Bill Gates testifying during his deposition on August 27, 1998 (Credit: Wikipedia)
The old adage about experience being a teacher is about to be put to the test. Some 13 years ago, a feisty, often condescending Bill Gates became the public face of a beleaguered Microsoft accused of breaking antitrust law.
Now an older — and presumably wiser — Gates will soon head to the witness stand in a new antitrust case where he will be expected to put on a better show when he takes the oath to testify.
The dispute centers around Novell's claim that it was the target of anti-competitive practices by Microsoft. Jury selection began on Monday in Salt Lake City, where the trial will be held. Gates is scheduled as one of the people who will testify.
These two companies shared a furious rivalry in the early 1990s when Novell, the one-time leader in the network operating system world, fell behind a hard-charging Microsoft. Novell, which also owned WordPerfect, similarly lost its lead in the software office applications business to Microsoft.
The opposing lawyers will battle mightily over whether this was the result of fair competition or Microsoft again stepping over the line. No doubt Novell will point to the questionable business tactics that were publicized during the famous antitrust lawsuit brought in 1998 when the US Justice Department and the attorneys general of 20 US states accused Microsoft of breaking the law.
Microsoft, which denied all the allegations, found itself on the PR defensive once the trial began. The prosecution played a series of explosive videotaped exchanges between Gates and the DOJ's lead attorney David Boies in which Microsoft's one-time CEO did neither himself nor his company any favors.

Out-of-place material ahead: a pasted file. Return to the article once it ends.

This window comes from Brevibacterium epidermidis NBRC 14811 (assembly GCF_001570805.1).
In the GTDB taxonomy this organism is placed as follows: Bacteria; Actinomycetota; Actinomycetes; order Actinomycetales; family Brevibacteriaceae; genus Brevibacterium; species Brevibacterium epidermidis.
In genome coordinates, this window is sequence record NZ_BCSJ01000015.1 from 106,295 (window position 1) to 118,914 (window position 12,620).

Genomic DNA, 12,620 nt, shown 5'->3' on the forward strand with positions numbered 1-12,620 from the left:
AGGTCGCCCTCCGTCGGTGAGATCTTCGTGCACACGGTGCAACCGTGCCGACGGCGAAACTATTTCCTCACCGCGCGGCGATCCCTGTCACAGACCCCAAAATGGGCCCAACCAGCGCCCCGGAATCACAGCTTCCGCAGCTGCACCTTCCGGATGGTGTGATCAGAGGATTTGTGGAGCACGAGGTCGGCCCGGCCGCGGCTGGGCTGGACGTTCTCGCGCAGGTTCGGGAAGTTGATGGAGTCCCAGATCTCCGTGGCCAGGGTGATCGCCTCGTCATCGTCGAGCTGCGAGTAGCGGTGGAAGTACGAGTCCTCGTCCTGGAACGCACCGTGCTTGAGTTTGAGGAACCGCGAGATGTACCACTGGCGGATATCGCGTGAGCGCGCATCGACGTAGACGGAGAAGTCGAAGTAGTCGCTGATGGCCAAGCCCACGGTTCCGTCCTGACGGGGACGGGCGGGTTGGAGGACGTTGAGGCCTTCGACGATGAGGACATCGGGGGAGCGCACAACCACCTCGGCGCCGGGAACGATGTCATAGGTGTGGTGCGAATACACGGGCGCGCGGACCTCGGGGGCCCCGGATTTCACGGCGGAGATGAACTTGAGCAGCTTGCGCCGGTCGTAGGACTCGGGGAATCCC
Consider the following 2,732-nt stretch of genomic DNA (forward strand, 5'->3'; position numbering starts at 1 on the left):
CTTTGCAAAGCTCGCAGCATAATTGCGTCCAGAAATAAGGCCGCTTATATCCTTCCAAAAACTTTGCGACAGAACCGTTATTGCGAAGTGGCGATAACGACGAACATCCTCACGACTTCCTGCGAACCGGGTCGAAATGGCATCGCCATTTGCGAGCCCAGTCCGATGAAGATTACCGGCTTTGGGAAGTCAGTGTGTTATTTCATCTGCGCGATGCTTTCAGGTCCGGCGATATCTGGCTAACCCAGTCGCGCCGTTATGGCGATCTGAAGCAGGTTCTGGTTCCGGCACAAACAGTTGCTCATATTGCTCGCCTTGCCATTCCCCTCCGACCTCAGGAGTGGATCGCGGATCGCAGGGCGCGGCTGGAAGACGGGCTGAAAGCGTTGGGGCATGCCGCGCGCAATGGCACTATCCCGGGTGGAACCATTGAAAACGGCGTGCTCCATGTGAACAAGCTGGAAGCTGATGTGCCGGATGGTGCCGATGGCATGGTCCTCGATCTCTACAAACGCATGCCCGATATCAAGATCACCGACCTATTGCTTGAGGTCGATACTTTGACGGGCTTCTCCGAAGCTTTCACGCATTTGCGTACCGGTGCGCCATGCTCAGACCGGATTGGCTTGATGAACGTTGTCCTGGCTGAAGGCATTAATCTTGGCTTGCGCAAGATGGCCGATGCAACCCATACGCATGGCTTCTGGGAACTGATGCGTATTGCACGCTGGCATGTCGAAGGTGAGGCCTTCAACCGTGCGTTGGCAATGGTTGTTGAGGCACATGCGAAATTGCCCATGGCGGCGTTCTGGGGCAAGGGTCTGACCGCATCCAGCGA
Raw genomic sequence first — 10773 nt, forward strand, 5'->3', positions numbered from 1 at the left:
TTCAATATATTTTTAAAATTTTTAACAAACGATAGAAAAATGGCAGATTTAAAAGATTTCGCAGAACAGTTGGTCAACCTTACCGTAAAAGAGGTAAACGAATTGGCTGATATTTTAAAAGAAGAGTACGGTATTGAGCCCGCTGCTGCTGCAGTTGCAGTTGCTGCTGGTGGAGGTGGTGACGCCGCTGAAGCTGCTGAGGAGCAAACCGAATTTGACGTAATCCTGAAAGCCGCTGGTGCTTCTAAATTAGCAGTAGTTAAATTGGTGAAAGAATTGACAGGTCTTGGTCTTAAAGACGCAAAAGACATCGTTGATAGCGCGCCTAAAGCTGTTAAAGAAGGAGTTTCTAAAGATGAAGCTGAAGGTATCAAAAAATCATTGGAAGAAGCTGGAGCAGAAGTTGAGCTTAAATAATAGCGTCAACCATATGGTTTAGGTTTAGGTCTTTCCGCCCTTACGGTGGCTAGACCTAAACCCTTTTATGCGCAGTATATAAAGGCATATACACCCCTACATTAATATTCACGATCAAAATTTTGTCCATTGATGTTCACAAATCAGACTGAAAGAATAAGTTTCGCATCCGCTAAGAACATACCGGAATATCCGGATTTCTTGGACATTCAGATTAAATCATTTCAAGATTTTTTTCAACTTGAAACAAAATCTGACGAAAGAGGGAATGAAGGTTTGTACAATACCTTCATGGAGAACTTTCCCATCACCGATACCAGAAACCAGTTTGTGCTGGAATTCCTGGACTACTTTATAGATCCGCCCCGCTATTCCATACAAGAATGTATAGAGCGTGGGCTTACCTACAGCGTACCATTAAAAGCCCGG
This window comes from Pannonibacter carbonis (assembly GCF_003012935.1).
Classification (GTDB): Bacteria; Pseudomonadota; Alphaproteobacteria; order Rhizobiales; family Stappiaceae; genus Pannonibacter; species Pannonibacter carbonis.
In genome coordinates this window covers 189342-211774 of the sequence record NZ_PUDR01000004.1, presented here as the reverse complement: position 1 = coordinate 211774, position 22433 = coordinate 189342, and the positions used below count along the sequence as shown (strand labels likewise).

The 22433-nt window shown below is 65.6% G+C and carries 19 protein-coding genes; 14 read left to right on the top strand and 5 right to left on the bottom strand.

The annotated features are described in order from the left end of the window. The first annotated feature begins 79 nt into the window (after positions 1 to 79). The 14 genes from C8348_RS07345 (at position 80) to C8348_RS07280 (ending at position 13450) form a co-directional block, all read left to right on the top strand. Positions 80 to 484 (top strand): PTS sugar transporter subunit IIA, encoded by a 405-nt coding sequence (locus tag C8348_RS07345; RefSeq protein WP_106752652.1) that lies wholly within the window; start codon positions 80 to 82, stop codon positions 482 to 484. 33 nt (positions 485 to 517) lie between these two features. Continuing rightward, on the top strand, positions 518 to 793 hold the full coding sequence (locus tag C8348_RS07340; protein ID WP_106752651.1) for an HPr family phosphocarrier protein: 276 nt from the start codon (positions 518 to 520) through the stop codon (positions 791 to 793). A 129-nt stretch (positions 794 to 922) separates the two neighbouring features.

During the interviews, Gates repeatedly came off as peevish and seemingly bent on being obfuscating. At the time, Businessweek wrote that Gates so often responded to questions from Boies with an "I don't recall'" that even the presiding judge, Thomas Penfield Jackson, began to laugh.
Microsoft was ultimately found to have acted like a predatory monopolist. Even though an appellate court overturned many of the judge's harshest proposed remedies — which included breaking up the company into separate units — Microsoft has never again asserted the sort of dominance it once enjoyed. Faster-moving internet companies such as Google, Facebook and Twitter have grown to exploit the changes affecting the technology world. Novell's case
Novell has singled out a Microsoft email from 1994 as helping its case. The email quotes Gates telling company developers to "wait until we have a way to do a high level of integration that will be harder for [the] likes of Notes, WordPerfect to achieve, and which will give Office a real advantage", adding that "it did not come up in any competitive sense".
In a subsequent deposition, Gates said the issue was not about shutting out competitors but about fostering innovation. "The decision I was making in this memo is about: Is this an important thing? And I'm saying it's not," Gates said.
Microsoft responded by accusing Novell of looking for a scapegoat. "The law basically doesn't require people to design their products to the whim or demand of other companies. You get to design your own products," Microsoft attorney Steve Aeschbacher told the Deseret News. "There isn't any legal obligation for us to do what they wanted us to do."
A lot is riding on the outcome: Novell is demanding up to $1.2 billion in damages. Attachmate Group bought Novell in April for $2.2 billion.